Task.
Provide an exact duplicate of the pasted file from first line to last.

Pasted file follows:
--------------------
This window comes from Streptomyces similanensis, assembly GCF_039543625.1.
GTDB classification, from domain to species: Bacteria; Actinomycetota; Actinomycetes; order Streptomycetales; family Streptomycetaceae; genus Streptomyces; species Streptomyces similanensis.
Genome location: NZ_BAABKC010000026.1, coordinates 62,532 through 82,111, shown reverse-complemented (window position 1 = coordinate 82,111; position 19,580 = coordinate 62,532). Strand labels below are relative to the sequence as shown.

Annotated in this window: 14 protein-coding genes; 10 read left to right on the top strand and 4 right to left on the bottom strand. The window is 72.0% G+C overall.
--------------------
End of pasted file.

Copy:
This window comes from Streptomyces similanensis, assembly GCF_039543625.1.
GTDB classification, from domain to species: Bacteria; Actinomycetota; Actinomycetes; order Streptomycetales; family Streptomycetaceae; genus Streptomyces; species Streptomyces similanensis.
Genome location: NZ_BAABKC010000026.1, coordinates 62,532 through 82,111, shown reverse-complemented (window position 1 = coordinate 82,111; position 19,580 = coordinate 62,532). Strand labels below are relative to the sequence as shown.

Annotated in this window: 14 protein-coding genes; 10 read left to right on the top strand and 4 right to left on the bottom strand. The window is 72.0% G+C overall.